Fourth and finallyTurning Economics Into a Religion with the “We Are Right Because Our God—Math—Is On Our Side” Fallacy, and Marginalizing the Heterodox
  
Because of the length of his tenure, and because of the prestige that the Federal Reserve has traditionally embodied within the academic discipline of Economics, the Accused created a rigid, inflexible, and supremely arrogant mind-set within the Federal Reserve itself, as well as in the Economics profession as a whole. 
  
Greenspan didn’t accentuate currents of thought within Economics. Rather, he fomented a near-religious approach to math-based macro-economics, while ignoring the human aspect of society and of people. In other words, Greenspan fell for the McNamara Fallacy—and made sure that the rest of the discipline of Economics fell for the same fallacy as well, by dismissing the ideas of the heterodox, and marginalizing them from professional consideration. 
  
Greenspan certainly didn’t invent math-based macro-economics. Math has been part of the game since Adam Smith. (And by the way, don’t let my history and philosophy degrees fool you—I’m a big old math geek. High-end philo eventually turns into math, JSTYK.) But Greenspan certainly made math-based macro reasoning not only de rigueur—he effectively excommunicated anyone who did not share his McNamara Fallacy. 
  
Such a meretricious approach gave priority to quantitative measurements of macro-economic performance, rather than qualitative distinctions among policy options. In other words, “more in numbers is good, better in quality is irrelevant”. 
  
This has led economists and Economics as a discipline—across all schools of thought—to value aggregate levels of whatever metric they were interested in, rather than qualitative differences which are not so easily measured. 
  
On the political Left and Right—especially among the elites, to which Greenspan shamefully catered to—each side has become addicted to measuring the health of the U.S. economy by its aggregate demand levels (on the Left), and by its aggregate asset levels (on the Right).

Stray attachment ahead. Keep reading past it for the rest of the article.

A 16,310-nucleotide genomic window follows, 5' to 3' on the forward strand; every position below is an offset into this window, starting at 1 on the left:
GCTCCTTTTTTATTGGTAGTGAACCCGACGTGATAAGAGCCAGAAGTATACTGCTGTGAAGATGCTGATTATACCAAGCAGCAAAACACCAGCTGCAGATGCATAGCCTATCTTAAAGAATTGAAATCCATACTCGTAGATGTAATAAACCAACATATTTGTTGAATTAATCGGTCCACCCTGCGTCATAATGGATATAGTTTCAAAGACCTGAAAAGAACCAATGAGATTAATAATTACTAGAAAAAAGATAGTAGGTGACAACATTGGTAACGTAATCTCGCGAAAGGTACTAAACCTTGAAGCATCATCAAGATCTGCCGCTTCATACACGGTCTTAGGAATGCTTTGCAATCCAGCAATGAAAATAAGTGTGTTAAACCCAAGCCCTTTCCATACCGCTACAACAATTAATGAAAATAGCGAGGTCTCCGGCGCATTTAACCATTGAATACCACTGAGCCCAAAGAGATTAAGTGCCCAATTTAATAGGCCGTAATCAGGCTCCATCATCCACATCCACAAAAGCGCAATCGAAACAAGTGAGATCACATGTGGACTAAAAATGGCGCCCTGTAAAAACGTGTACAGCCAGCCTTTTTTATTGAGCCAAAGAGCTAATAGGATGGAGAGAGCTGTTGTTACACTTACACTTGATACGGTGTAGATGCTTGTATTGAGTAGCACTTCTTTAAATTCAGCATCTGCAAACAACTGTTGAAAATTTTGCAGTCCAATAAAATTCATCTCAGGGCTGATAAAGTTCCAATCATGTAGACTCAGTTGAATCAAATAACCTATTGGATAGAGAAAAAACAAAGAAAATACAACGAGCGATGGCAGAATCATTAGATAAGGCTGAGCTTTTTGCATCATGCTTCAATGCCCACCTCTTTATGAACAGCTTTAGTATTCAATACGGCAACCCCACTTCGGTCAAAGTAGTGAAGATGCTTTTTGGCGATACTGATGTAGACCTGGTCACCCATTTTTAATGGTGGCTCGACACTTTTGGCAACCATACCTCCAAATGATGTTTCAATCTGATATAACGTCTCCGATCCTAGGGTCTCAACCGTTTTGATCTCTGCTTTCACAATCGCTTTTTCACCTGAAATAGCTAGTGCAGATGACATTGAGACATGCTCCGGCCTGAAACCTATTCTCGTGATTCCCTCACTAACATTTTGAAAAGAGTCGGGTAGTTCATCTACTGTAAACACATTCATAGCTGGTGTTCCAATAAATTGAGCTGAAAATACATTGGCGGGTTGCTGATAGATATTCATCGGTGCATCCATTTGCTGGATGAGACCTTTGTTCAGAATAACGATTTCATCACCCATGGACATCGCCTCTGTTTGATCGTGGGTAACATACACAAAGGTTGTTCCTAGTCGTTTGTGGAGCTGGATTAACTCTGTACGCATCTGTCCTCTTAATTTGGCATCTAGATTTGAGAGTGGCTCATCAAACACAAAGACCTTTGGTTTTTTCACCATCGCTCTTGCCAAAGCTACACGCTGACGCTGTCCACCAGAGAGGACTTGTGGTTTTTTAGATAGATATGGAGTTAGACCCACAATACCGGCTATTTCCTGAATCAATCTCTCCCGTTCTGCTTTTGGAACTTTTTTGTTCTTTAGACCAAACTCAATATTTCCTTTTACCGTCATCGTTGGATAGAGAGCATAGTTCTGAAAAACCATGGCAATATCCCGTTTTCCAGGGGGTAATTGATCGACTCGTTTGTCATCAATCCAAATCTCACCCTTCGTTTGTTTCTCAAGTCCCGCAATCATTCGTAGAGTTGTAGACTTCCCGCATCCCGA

Yet during the twenty years of Greenspans’s tenure, though both metrics improved drastically, there is no question that the American economy deteriorated. Why?
  
My brothers and sisters on the non-elite Left complained—bitterly—about how workers in third world countries were being exploited worse than slaves, to make the goods and products which American consumers were herded like cattle into demanding. 
  
Meanwhile, my brothers and sisters on the non-elite Right complained—bitterly—about how American workers were being laid off in massive numbers, entire industries ripped out of the country and outsourced overseas, leaving only fast-food jobs and dead cities, all in the name of “Globalization”. 
  
Both of these complaints are perfectly true and accurate. Both of these complaints stem from the same drive that Greenspan had such an integral part in encouraging: Quantitative improvements in aggregate demand levels and aggregate asset value levels as the only measures of economic “progress”. 
  
These two metrics were considered by the Fed under Greenspan as the only “serious” metrics by which to measure economic performance. And thus it was inculcated among America’s political and business elites as the only measure of an economy’s worth.